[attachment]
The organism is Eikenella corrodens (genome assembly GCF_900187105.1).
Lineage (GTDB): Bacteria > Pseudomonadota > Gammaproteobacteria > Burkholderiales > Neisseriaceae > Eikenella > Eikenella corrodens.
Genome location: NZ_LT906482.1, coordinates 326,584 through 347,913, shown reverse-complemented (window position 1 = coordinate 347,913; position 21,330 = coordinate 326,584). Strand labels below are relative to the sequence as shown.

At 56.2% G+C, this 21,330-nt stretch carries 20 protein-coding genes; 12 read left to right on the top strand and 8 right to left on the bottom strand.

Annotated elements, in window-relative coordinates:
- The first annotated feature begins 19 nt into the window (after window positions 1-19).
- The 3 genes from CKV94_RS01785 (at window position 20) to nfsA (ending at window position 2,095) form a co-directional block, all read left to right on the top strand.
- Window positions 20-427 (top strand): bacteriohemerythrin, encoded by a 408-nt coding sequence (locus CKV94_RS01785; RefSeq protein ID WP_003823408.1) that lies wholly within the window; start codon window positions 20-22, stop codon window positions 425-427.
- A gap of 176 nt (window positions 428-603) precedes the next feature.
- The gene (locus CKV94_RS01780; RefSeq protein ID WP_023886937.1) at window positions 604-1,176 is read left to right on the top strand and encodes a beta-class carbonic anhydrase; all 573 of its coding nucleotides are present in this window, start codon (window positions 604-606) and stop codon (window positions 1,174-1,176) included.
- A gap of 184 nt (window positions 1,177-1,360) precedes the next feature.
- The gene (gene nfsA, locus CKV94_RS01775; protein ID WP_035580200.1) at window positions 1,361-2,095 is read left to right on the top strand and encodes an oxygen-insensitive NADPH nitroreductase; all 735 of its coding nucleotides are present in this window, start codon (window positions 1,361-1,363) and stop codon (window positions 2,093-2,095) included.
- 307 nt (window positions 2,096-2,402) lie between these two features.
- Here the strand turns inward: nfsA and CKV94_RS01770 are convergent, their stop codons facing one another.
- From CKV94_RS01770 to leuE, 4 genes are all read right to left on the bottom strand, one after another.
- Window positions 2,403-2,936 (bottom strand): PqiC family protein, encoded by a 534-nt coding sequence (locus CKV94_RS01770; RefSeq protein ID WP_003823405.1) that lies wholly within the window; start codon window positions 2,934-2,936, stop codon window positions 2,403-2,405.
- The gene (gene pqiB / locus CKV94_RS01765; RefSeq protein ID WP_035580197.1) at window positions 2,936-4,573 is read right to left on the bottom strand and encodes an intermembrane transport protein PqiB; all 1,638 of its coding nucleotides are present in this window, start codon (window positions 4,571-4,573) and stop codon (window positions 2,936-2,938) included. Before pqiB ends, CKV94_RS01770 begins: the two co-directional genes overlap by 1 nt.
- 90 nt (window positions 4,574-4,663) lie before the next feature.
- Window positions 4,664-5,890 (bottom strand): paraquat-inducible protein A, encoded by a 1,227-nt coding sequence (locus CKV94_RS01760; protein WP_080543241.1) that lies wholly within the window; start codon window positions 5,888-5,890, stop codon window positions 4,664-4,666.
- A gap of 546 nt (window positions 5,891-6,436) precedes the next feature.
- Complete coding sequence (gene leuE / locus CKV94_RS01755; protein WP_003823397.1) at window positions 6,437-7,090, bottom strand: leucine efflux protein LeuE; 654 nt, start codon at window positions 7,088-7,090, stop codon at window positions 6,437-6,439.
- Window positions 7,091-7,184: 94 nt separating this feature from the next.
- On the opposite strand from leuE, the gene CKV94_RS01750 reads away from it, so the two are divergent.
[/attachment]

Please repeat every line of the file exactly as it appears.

The organism is Eikenella corrodens (genome assembly GCF_900187105.1).
Lineage (GTDB): Bacteria > Pseudomonadota > Gammaproteobacteria > Burkholderiales > Neisseriaceae > Eikenella > Eikenella corrodens.
Genome location: NZ_LT906482.1, coordinates 326,584 through 347,913, shown reverse-complemented (window position 1 = coordinate 347,913; position 21,330 = coordinate 326,584). Strand labels below are relative to the sequence as shown.

At 56.2% G+C, this 21,330-nt stretch carries 20 protein-coding genes; 12 read left to right on the top strand and 8 right to left on the bottom strand.

Annotated elements, in window-relative coordinates:
- The first annotated feature begins 19 nt into the window (after window positions 1-19).
- The 3 genes from CKV94_RS01785 (at window position 20) to nfsA (ending at window position 2,095) form a co-directional block, all read left to right on the top strand.
- Window positions 20-427 (top strand): bacteriohemerythrin, encoded by a 408-nt coding sequence (locus CKV94_RS01785; RefSeq protein ID WP_003823408.1) that lies wholly within the window; start codon window positions 20-22, stop codon window positions 425-427.
- A gap of 176 nt (window positions 428-603) precedes the next feature.
- The gene (locus CKV94_RS01780; RefSeq protein ID WP_023886937.1) at window positions 604-1,176 is read left to right on the top strand and encodes a beta-class carbonic anhydrase; all 573 of its coding nucleotides are present in this window, start codon (window positions 604-606) and stop codon (window positions 1,174-1,176) included.
- A gap of 184 nt (window positions 1,177-1,360) precedes the next feature.
- The gene (gene nfsA, locus CKV94_RS01775; protein ID WP_035580200.1) at window positions 1,361-2,095 is read left to right on the top strand and encodes an oxygen-insensitive NADPH nitroreductase; all 735 of its coding nucleotides are present in this window, start codon (window positions 1,361-1,363) and stop codon (window positions 2,093-2,095) included.
- 307 nt (window positions 2,096-2,402) lie between these two features.
- Here the strand turns inward: nfsA and CKV94_RS01770 are convergent, their stop codons facing one another.
- From CKV94_RS01770 to leuE, 4 genes are all read right to left on the bottom strand, one after another.
- Window positions 2,403-2,936 (bottom strand): PqiC family protein, encoded by a 534-nt coding sequence (locus CKV94_RS01770; RefSeq protein ID WP_003823405.1) that lies wholly within the window; start codon window positions 2,934-2,936, stop codon window positions 2,403-2,405.
- The gene (gene pqiB / locus CKV94_RS01765; RefSeq protein ID WP_035580197.1) at window positions 2,936-4,573 is read right to left on the bottom strand and encodes an intermembrane transport protein PqiB; all 1,638 of its coding nucleotides are present in this window, start codon (window positions 4,571-4,573) and stop codon (window positions 2,936-2,938) included. Before pqiB ends, CKV94_RS01770 begins: the two co-directional genes overlap by 1 nt.
- 90 nt (window positions 4,574-4,663) lie before the next feature.
- Window positions 4,664-5,890 (bottom strand): paraquat-inducible protein A, encoded by a 1,227-nt coding sequence (locus CKV94_RS01760; protein WP_080543241.1) that lies wholly within the window; start codon window positions 5,888-5,890, stop codon window positions 4,664-4,666.
- A gap of 546 nt (window positions 5,891-6,436) precedes the next feature.
- Complete coding sequence (gene leuE / locus CKV94_RS01755; protein WP_003823397.1) at window positions 6,437-7,090, bottom strand: leucine efflux protein LeuE; 654 nt, start codon at window positions 7,088-7,090, stop codon at window positions 6,437-6,439.
- Window positions 7,091-7,184: 94 nt separating this feature from the next.
- On the opposite strand from leuE, the gene CKV94_RS01750 reads away from it, so the two are divergent.